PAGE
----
Melanoma on the Leg: Understanding Detection and Prognosis

Melanoma is a serious form of skin cancer that can occur anywhere on the body. While it often develops in areas exposed to the sun, such as the back, legs, arms, and face, it can also appear in less sun-exposed regions. In this blog post, we will explore the key aspects of melanoma on the leg, including its appearance, detection, and prognosis.

Melanoma on the Leg: What You Need to Know

Location Matters for Melanoma Development

Melanomas most commonly develop in areas that have been exposed to the sun, including the legs. It’s essential to recognize that melanomas can also occur in areas with minimal sun exposure, such as the soles of the feet, palms of the hands, and fingernail beds. These hidden melanomas are more frequently found in people with darker skin.

Early Detection is Crucial

Early detection of melanoma can significantly increase the chances of successful treatment. It’s important to regularly examine your skin for anything new, changing, or unusual, not only on sun-exposed areas but also on sun-protected regions. For women, it’s worth noting that melanomas frequently appear on the legs, while men tend to develop them on the trunk.[1] However, melanomas can arise anywhere on the skin, even in areas not directly exposed to the sun.

Melanoma on leg

Appearance of Melanoma on the Leg

Melanoma on the leg may present and behave differently in different people. Characteristics include:

  • Spots, sores, moles, or bumps on the skin that change in shape, size, or color
  • Red or brown colored scaly skin
  • Skin that oozes, bleeds, swells, or may feel painful, itchy, or tender[2]


Prognosis and Survival

Location plays a crucial role in the prognosis and survival of melanoma patients. According to the Canadian Cancer Society, having melanoma on the arms or legs generally has a better prognosis than having melanoma on the central part of the body, head, or neck.[3]

Early Detection and Awareness Are Key for Melanomas on the Leg

In conclusion, melanoma can affect any part of the body, including the legs. Early detection and awareness of the appearance of melanomas on the leg are vital for increasing the chances of successful treatment. Regular skin self-exams and understanding the different types and locations of melanoma can make a significant difference in achieving a positive prognosis.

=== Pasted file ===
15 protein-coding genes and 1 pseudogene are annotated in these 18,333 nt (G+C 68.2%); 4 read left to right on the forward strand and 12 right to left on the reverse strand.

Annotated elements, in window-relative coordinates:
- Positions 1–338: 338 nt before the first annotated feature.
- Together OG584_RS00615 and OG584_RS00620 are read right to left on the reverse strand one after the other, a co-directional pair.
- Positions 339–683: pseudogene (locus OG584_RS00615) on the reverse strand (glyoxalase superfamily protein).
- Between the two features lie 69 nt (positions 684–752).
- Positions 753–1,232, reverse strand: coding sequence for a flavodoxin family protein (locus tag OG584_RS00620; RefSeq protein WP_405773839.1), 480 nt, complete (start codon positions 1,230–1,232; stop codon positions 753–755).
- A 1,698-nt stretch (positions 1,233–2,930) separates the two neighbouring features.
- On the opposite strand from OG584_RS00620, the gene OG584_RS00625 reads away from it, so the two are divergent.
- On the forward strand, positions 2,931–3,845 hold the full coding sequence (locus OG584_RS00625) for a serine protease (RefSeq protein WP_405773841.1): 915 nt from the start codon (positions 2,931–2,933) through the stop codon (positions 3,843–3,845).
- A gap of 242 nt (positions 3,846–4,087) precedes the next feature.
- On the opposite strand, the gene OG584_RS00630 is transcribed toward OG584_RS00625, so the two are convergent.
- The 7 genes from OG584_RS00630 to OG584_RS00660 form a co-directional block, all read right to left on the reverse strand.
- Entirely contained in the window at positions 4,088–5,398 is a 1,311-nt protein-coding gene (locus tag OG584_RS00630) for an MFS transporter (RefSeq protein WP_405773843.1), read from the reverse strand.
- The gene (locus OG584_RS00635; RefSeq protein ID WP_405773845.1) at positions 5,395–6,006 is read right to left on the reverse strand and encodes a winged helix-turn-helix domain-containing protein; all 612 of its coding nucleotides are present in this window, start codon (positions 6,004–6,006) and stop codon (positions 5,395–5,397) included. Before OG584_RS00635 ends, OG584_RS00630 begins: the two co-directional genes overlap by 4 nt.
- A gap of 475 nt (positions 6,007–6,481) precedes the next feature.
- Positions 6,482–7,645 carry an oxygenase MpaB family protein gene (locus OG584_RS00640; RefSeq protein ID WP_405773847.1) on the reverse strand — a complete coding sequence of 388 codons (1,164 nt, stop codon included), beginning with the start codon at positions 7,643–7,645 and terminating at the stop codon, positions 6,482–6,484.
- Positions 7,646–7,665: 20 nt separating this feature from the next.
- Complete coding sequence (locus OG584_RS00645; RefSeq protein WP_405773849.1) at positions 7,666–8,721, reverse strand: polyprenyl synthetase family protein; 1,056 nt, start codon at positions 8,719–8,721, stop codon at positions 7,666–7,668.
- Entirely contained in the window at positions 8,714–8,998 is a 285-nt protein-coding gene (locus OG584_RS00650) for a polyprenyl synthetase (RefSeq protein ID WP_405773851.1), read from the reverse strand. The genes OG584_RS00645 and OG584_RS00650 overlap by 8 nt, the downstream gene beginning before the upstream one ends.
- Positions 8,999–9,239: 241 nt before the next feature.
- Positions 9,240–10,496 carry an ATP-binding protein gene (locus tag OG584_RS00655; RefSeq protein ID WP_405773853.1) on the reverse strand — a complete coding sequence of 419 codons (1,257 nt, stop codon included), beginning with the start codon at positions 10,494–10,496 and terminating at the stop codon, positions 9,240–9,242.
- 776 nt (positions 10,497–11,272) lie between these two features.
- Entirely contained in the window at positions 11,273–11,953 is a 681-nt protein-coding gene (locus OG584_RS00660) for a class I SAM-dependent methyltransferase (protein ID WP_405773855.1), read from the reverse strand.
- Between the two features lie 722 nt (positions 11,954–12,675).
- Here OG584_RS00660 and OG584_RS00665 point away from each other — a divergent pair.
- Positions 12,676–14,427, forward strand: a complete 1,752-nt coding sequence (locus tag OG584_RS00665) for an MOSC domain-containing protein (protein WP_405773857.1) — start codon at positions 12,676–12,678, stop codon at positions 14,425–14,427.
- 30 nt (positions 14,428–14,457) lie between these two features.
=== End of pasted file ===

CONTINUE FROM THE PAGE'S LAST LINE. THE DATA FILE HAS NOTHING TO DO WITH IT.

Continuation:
Remember to consult with a healthcare professional if you notice any unusual skin changes or have concerns about melanoma. Your doctor can provide a proper diagnosis, discuss treatment options, and guide you toward the best course of action for your specific situation.‌

Get Support

Save Your Skin Foundation wishes to bring hope and support to all those touched by melanoma, non-melanoma skin cancers, or ocular melanoma – whether they are newly diagnosed, currently undergoing treatment, in remission or referred to as “NED” (no evidence of disease).


We are here to help. Call us at 1-800-460-5832 or email

Learn about other types of skin cancer:

Basal Cell Carcinoma

BCC is the most common cancer in the world, with incidence exceeding that of all other cancers combined. BCC can develop anywhere, though it is most commonly found in sun exposed areas.

Squamous Cell Carcinoma

Squamous cell carcinoma (SCC), which begins in the keratinocyte cells, is the second most common skin cancer. While SCC usually develops in areas that have been exposed to the sun, it can also manifest in burn or wound sites.

Merkel Cell Carcinoma

Merkel Cell Carcinoma (MCC) is a rare non-melanoma skin cancer. It can develop in the merkel cells, which are found in the deepest areas of the epidermis and hair follicles.

[1] “Melanoma Warning Signs and Images.” The Skin Cancer Foundation, 1 May 2023, Accessed October 24, 2023.

[2] “Skin Cancer on Leg: Appearance and More.” Medical News Today, 17 Apr. 2023, Accessed 24 Oct. 2023.

[3] Lee, Sid. “Prognosis and Survival for Melanoma Skin Cancer.” Canadian Cancer Society, 2015, Accessed 24 Oct. 2023.